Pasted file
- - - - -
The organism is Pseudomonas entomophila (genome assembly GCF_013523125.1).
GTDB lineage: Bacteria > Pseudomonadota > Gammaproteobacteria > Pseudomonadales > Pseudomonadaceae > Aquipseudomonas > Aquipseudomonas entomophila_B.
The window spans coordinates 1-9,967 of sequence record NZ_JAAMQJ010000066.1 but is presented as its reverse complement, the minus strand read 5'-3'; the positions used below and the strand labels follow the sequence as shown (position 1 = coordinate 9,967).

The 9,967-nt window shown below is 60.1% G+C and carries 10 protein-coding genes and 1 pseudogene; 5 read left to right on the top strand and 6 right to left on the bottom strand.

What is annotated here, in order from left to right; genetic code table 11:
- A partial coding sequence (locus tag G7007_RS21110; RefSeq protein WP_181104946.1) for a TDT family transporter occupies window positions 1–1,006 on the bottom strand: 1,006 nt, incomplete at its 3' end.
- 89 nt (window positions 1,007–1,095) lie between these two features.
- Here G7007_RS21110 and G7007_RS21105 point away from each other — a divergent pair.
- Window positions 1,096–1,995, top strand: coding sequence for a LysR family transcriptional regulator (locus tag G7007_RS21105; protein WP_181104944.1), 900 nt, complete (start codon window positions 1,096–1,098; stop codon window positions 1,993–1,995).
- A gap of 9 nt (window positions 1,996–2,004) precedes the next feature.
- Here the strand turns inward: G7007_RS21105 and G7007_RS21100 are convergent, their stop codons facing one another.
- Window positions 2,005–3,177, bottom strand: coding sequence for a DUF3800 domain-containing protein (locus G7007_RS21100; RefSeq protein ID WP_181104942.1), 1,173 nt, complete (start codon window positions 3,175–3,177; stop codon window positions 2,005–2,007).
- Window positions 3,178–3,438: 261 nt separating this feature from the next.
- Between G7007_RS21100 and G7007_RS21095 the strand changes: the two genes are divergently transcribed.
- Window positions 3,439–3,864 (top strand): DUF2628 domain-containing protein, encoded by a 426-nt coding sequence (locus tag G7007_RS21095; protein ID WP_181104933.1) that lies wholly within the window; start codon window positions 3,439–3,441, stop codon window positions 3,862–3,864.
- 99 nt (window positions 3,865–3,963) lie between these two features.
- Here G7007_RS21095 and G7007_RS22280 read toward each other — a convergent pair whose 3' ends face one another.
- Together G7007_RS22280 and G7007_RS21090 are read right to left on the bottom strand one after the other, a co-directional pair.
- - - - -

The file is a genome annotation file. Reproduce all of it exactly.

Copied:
The organism is Pseudomonas entomophila (genome assembly GCF_013523125.1).
GTDB lineage: Bacteria > Pseudomonadota > Gammaproteobacteria > Pseudomonadales > Pseudomonadaceae > Aquipseudomonas > Aquipseudomonas entomophila_B.
The window spans coordinates 1-9,967 of sequence record NZ_JAAMQJ010000066.1 but is presented as its reverse complement, the minus strand read 5'-3'; the positions used below and the strand labels follow the sequence as shown (position 1 = coordinate 9,967).

The 9,967-nt window shown below is 60.1% G+C and carries 10 protein-coding genes and 1 pseudogene; 5 read left to right on the top strand and 6 right to left on the bottom strand.

What is annotated here, in order from left to right; genetic code table 11:
- A partial coding sequence (locus tag G7007_RS21110; RefSeq protein WP_181104946.1) for a TDT family transporter occupies window positions 1–1,006 on the bottom strand: 1,006 nt, incomplete at its 3' end.
- 89 nt (window positions 1,007–1,095) lie between these two features.
- Here G7007_RS21110 and G7007_RS21105 point away from each other — a divergent pair.
- Window positions 1,096–1,995, top strand: coding sequence for a LysR family transcriptional regulator (locus tag G7007_RS21105; protein WP_181104944.1), 900 nt, complete (start codon window positions 1,096–1,098; stop codon window positions 1,993–1,995).
- A gap of 9 nt (window positions 1,996–2,004) precedes the next feature.
- Here the strand turns inward: G7007_RS21105 and G7007_RS21100 are convergent, their stop codons facing one another.
- Window positions 2,005–3,177, bottom strand: coding sequence for a DUF3800 domain-containing protein (locus G7007_RS21100; RefSeq protein ID WP_181104942.1), 1,173 nt, complete (start codon window positions 3,175–3,177; stop codon window positions 2,005–2,007).
- Window positions 3,178–3,438: 261 nt separating this feature from the next.
- Between G7007_RS21100 and G7007_RS21095 the strand changes: the two genes are divergently transcribed.
- Window positions 3,439–3,864 (top strand): DUF2628 domain-containing protein, encoded by a 426-nt coding sequence (locus tag G7007_RS21095; protein ID WP_181104933.1) that lies wholly within the window; start codon window positions 3,439–3,441, stop codon window positions 3,862–3,864.
- 99 nt (window positions 3,865–3,963) lie between these two features.
- Here G7007_RS21095 and G7007_RS22280 read toward each other — a convergent pair whose 3' ends face one another.
- Together G7007_RS22280 and G7007_RS21090 are read right to left on the bottom strand one after the other, a co-directional pair.